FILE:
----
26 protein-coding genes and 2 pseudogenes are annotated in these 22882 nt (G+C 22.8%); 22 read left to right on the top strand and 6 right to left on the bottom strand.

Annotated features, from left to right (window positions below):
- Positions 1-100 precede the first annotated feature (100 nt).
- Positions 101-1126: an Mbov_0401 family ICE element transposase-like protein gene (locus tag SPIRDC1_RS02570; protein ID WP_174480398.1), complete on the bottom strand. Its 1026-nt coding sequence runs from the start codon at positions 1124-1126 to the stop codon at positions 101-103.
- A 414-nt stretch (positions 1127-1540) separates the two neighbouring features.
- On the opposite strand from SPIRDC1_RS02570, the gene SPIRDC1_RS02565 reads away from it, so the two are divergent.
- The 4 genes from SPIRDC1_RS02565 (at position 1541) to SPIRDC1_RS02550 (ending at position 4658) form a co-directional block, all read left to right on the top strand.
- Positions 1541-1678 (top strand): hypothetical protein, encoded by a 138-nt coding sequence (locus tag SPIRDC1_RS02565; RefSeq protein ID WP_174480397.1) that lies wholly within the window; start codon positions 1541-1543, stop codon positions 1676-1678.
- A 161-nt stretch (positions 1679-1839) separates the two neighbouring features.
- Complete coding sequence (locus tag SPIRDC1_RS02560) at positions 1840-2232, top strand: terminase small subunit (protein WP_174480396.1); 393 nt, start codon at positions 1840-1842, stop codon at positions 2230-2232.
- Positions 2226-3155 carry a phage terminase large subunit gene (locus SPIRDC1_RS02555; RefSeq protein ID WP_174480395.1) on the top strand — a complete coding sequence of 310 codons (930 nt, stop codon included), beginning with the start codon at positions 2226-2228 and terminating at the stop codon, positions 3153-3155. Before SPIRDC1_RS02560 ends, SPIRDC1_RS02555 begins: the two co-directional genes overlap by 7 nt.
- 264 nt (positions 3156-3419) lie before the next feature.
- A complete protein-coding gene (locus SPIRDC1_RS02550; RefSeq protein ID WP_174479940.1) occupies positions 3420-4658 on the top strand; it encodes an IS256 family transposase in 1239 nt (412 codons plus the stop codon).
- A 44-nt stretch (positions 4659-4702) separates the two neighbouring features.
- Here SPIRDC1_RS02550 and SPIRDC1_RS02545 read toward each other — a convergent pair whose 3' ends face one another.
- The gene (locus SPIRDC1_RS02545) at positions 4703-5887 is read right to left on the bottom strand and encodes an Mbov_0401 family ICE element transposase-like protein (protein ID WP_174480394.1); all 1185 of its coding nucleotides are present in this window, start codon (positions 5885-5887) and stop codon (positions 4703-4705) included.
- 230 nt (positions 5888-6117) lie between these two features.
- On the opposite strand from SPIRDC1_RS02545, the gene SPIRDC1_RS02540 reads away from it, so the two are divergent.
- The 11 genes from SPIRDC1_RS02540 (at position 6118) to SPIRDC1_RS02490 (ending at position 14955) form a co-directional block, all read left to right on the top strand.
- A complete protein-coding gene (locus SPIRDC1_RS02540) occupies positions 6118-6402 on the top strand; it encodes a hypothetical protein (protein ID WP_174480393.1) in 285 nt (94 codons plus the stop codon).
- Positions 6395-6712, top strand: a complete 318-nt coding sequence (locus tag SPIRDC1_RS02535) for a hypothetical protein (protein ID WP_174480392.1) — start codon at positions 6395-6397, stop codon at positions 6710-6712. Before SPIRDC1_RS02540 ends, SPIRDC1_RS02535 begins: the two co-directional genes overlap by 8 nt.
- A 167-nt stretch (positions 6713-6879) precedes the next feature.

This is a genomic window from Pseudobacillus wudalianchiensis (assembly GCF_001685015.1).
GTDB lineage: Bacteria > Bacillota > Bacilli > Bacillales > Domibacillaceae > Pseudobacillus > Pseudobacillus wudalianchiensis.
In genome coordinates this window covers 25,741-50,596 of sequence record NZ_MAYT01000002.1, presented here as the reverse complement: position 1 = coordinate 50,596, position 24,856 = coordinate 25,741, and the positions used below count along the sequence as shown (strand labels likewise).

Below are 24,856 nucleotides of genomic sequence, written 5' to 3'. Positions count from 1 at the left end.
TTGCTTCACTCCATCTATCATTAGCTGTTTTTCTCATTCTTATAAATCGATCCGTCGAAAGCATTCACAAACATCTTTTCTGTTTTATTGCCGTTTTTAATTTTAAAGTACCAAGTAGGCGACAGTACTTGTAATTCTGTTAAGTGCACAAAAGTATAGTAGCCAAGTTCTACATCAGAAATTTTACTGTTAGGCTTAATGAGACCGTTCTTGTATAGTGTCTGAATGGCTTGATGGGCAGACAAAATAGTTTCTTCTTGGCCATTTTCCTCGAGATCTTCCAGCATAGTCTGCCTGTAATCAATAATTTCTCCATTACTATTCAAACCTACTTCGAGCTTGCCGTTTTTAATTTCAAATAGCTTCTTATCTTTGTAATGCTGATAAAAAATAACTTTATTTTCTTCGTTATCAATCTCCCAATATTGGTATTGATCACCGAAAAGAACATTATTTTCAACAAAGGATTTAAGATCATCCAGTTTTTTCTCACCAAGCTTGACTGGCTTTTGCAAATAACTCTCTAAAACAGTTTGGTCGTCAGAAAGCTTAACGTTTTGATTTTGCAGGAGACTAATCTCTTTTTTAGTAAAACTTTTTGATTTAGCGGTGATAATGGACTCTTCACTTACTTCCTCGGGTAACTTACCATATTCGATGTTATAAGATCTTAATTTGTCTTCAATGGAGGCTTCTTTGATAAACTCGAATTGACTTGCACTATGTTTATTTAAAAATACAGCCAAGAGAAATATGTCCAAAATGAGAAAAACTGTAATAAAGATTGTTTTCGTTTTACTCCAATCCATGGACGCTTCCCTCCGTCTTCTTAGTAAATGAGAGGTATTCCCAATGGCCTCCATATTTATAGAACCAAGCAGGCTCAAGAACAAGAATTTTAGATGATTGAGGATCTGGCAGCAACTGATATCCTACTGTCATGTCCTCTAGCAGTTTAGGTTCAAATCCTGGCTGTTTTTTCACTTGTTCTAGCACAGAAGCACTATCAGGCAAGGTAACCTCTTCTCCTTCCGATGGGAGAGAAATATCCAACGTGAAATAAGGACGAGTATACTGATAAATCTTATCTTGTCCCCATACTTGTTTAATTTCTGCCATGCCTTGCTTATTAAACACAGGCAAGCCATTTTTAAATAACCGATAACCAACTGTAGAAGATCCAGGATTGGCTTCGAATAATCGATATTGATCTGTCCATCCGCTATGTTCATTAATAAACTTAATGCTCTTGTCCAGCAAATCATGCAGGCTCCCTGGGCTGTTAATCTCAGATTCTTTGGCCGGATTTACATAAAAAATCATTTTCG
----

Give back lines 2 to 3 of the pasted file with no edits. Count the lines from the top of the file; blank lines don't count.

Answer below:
Annotated features, from left to right (window positions below):
- Positions 1-100 precede the first annotated feature (100 nt).